The State Department is in full gear preparing for the Summit of the Americas in mid-April. And I got a good look at those preparations at the Inter-American Dialogue’s discussion with Tom Shannon, Assistant Secretary of State for Western Hemisphere Affairs, and Ambassador Jeffrey Davidow—who I can now FINALLY say is the White House Adviser for the Summit of the Americas.
Joining these two luminaries—who many deem to be the best Latin American senior foreign service career officers at State—were Peter Hakim, president of the Inter-American Dialogue, and the wonderfully candid and sharp Secretary-General of the Organization of American States, José Miguel Insulza.
And, the turnout was huge—especially compared to other think tank conferences in town that I usually go to. It was like a who’s who gathering of Latin American specialists, journalists and diplomats.
Even before 8:15 in the morning, people were struggling to find a place to sit, many lingered in the hallway and by the pastry station or the coffee and juice spread.
Davidow was particularly straightforward and eloquent.
Picking up on Shannon’s equally articulate remarks, Davidow said: “We are not going to the summit WITH a policy FOR the hemisphere—but to develop a policy WITH the hemisphere.”
Ah-ha! Therein lies the difference from previous administrations—gone are the days of the U.S. looking at the hemisphere as its backyard, where the U.S. was the axis on which the world spins!
What’s hip now is engagement, going to the summit with a sense of “equality, equity and responsibility,” as Davidow put it.
Davidow also said this was the first opportunity for Obama to “listen to his colleagues” and express a desire for cooperation. In fact, the last day of the summit will be a retreat for the 34 leaders of the hemisphere. Just them. No entourages, Davidow said.
Sound like fun, or some desperate scene out of Survivor? Davidow called it, “A very interesting opportunity.”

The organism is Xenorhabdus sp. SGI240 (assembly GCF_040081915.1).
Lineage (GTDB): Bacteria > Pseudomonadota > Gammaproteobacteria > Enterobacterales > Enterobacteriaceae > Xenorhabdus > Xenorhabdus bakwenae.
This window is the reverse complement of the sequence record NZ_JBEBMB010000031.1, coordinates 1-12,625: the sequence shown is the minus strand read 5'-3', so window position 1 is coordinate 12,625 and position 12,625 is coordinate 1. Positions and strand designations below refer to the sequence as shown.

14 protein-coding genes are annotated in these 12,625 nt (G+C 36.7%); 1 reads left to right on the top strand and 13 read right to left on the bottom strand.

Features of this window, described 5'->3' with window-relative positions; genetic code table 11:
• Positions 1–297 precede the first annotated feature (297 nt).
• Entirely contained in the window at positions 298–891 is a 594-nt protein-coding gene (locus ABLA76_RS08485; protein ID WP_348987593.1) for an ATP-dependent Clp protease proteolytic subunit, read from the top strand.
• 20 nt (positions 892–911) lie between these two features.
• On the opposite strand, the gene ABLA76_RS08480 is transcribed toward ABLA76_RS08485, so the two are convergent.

Oh yes… the “listening tour” concept is also VERY hot these days, as the U.S. strives to reset, or redefine, relationships. At least, that’s the line we’re getting more and more out of State.
There were skeptics and critics—as one would expect and hope—who felt neither Shannon nor Davidow provided any new information, or even a good plan of U.S. preparations going into the summit.
“What specifics does the U.S. have to deliver?” one person whispered to me. “Latin American leaders are going to need to bring home something more than a nice photo standing next to President Obama—especially in these difficult economic times.”
In particular—the elephant in the room: Cuba! When will the President make the announcement on changes to the U.S policy toward Cuba?!
Shannon and Davidow were mum.
But, OAS Secretary-General Insulza said such topical issues—like Cuba—should be handled at the OAS, not at the summit.
Another Latin American specialist—who asked not to be identified because of the person’s direct role in the summit itself—raised a very strong point:
“Expectations are very high for Obama—and for him to offer some tangibles. This needs to be more than a listening tour. Because if there aren’t any immediate offerings, there’s going to be great disappointment—and that will open the door for Venezuelan President Hugo Chávez, Bolivian President Evo Morales and Ecuador’s President Rafael Correa to fill the vacuum. And those leaders are all too ready to do that!”
Looming over the Summit of the Americas—and the conference that morning—was the critical importance of the G-20 Summit in London in early April. After all, five countries in the hemisphere—Brazil, Mexico, Canada, the United States, and Argentina—will be attending. Evert nation will be watching closely what happens in London, as it will help set the agenda for what we can expect from the Summit of the Americas.
There have been calls for the U.S.—including from Insulza himself that morning—to provide greater funding for multilateral banks, like the Inter-American Development Bank, so that any recovery does not come at the expense of poorer nations.
Shannon and Davidow both underscored the importance of addressing the “scourge of poverty” since around 40 percent of the hemisphere’s population live in poverty—and raising the question, how can benefits of trade reach those segments of society?
So, protectionism does not appear to be part of any recovery plan. Not ostensibly.
Both diplomats also expressed concern that the economic inequities are the cause for greater political chaos and instability in this region. As the crisis begins to be felt even worse, there needs to be a way to manage the impact on poorer segments to avoid any political instability.
“The crisis is beginning to become a problem in Latin America,” said Insulza.
Davidow also said how a benchmark for success would be the degree that countries can work together and recognize the shared responsibility to get out of this economic mess we’re all in. Another benchmark for success would be to work together on new partnerships—namely on energy.
And, speaking of energy partnerships, stay tuned for my next post about Lula’s meeting with Obama this Saturday!